Special Features

  • All 25 episodes from the first season, including the 90-minute pilot, on four double-sided discs
  • "Personal Notes" from series creator Michael Crichton
  • New, exclusive documentary on the making-of the pilot
  • New, exclusive documentary on the making-of the first season
  • "The First Year Intern Handbook," an interactive feature with complete character profiles, 45 "patient" histories of the various guest stars, and a medical terminology glossary
  • Two commentary tracks on the pilot episode:  executive producers Michael Crichton & John Wells and Pilot director Rod Holcomb & key production crew
  • Two featurettes: one about the medical consultants and writers and a second about the series' post-production process
  • Key production crew and director commentaries on the "Love's Labor Lost" episode directed by Mimi Leder and "Sleepless in Chicago," directed by Christopher Chulack
  • Outtakes and unreleased scenes
  • Hidden bonus materials

Product Details

  • Actors: Julianna Margulies, Anthony Edwards, Eriq La Salle, George Clooney, Noah Wyle
  • Format: Anamorphic, Box set, Closed-captioned, Color, NTSC, Subtitled, Widescreen
  • Language: English (Dolby Digital 2.0 Stereo)
  • Subtitles: French
  • Region: Region 1 (U.S. and Canada only. Read more about DVD formats.)
  • Aspect Ratio: 1.77:1
  • Number of discs: 4
  • Rated: NR (Not Rated)
  • Studio: National Broadcasting Company (NBC)
  • DVD Release Date: September 12, 2006
  • Run Time: 1179 minutes
  • Average Customer Review: 4.7 out of 5 stars  See all reviews (324 customer reviews)
  • ASIN: B00005JLFT
  • Amazon Best Sellers Rank: #18,334 in Movies & TV (See Top 100 in Movies & TV)
  • Learn more about "ER: Season 1" on IMDb

Customer Reviews

Top Customer Reviews

Format: DVD
Finally, Season One has arrived on DVD! If you are familiar with ER you know all the adjectives used to describe this unique show; Gripping, Stunning, Amazing, etc.
So what does this DVD offer? Well, as the title states, the complete first season. It also includes the 1 1/2 hour pilot. In addition there are behind the scenes, bloopers, the making of, commentaries on three episodes, and more.
As a real fan of ER I have waited for this DVD for some time now. The shows are wonderful to revisit. I am reminded of 'old friends' who have long since left the ER.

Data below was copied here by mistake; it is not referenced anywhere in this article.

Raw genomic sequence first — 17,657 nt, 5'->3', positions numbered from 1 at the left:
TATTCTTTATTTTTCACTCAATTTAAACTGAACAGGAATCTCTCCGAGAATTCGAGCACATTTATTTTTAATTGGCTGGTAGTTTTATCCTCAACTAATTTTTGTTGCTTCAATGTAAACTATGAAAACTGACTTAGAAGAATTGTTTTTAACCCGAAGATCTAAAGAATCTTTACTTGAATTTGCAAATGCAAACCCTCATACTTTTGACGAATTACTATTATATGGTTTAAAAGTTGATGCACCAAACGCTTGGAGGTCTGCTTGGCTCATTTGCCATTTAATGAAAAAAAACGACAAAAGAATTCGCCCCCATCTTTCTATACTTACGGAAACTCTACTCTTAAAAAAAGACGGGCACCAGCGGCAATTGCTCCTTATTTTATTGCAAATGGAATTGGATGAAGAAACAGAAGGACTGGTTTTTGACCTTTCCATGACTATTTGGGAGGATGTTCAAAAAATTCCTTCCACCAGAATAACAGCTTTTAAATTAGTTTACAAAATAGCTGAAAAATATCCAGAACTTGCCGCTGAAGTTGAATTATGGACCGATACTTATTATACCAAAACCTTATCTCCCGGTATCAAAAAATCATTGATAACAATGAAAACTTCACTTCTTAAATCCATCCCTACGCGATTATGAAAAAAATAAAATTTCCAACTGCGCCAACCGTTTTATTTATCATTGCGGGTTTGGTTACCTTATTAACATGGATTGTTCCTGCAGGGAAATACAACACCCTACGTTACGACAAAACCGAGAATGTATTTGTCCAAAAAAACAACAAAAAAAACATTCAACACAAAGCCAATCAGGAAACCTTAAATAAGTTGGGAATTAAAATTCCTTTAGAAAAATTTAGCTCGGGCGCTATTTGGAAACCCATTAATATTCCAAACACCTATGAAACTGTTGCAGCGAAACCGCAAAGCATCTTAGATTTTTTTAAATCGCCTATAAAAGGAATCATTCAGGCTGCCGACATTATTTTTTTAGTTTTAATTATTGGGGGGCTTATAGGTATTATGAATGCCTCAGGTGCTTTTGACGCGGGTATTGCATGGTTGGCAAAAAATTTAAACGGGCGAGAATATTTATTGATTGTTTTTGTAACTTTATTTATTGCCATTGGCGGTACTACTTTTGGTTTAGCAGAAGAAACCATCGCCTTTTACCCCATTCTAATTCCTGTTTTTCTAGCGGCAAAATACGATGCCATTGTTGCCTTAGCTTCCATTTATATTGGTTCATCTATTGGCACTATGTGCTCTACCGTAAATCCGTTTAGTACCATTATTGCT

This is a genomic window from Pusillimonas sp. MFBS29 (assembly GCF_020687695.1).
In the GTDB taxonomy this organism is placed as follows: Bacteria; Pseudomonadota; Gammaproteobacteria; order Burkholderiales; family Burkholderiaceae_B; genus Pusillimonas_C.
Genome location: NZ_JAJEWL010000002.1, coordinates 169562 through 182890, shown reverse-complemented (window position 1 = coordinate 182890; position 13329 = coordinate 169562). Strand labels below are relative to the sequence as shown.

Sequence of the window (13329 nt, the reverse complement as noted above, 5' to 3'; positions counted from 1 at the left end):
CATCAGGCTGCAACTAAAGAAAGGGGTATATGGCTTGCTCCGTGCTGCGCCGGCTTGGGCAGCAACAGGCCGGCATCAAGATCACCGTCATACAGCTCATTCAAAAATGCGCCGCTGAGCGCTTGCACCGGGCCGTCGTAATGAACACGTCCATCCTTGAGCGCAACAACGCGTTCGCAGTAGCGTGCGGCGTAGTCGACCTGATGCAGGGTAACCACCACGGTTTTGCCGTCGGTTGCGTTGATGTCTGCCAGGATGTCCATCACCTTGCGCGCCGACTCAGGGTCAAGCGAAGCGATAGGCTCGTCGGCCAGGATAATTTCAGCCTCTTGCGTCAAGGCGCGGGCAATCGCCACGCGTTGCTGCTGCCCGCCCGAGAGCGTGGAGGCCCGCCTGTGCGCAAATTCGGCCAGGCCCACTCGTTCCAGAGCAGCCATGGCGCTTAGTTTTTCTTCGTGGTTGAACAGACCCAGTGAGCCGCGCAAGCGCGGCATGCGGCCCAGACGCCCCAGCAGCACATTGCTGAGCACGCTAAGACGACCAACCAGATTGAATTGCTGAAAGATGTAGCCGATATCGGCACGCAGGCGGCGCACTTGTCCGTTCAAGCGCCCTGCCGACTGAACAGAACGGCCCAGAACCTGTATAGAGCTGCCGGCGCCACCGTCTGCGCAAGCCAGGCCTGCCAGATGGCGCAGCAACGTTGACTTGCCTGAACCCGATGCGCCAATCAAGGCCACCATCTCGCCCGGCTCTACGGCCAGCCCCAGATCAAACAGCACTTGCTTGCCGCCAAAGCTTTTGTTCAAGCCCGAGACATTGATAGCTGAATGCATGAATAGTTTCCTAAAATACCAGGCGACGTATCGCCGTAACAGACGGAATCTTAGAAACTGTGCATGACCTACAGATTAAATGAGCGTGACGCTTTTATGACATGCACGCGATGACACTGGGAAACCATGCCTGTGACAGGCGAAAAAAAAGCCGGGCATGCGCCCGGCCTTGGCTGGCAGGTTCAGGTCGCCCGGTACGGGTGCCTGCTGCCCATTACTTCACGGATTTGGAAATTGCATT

I gave up on TV a number of years ago and do not have cable or watch any TV. A family member records the current ER episodes for me and I devour them each time. It is simply outstanding entertainment. The actors, story, music, editing, camera work and sooo much more combine to bring out the very best in entertainment.
The only downside to this DVD comes with the packaging. The DVDs are double sided so you cannot set the DVD down without possibly scratching it. Also, because there is no label on each DVD you need to read the very fine print near the center hole to identify which DVD is # 1, 2, 3, or 4. And the print is even smaller to figure out which side is A/B.
My 5 star rating is based on the quality of the episodes. The extras included with the DVD deserve 4 stars, and the packaging would be only 1 star.
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Format: DVD
ER is one of the best shows I've ever seen. I've been watching it from the airing of the Pilot and I've been hooked ever since. If you are looking for an emotional high this is the show to watch. The writers and actors are amazing. Each episode makes me laugh, cry, and gets my adrenaline pumping. This show confronts extremely controversial, contemporary issues and even though I'm not in the medical profession I believe that it is very realistic. Anyone who works with a lot of people day in and day out can relate to what it is like to be pulled in several different directions at once and still try to maintain a professional facade, which I think this show pulls off beautifully.
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By R Yao on February 22, 2003
Format: DVD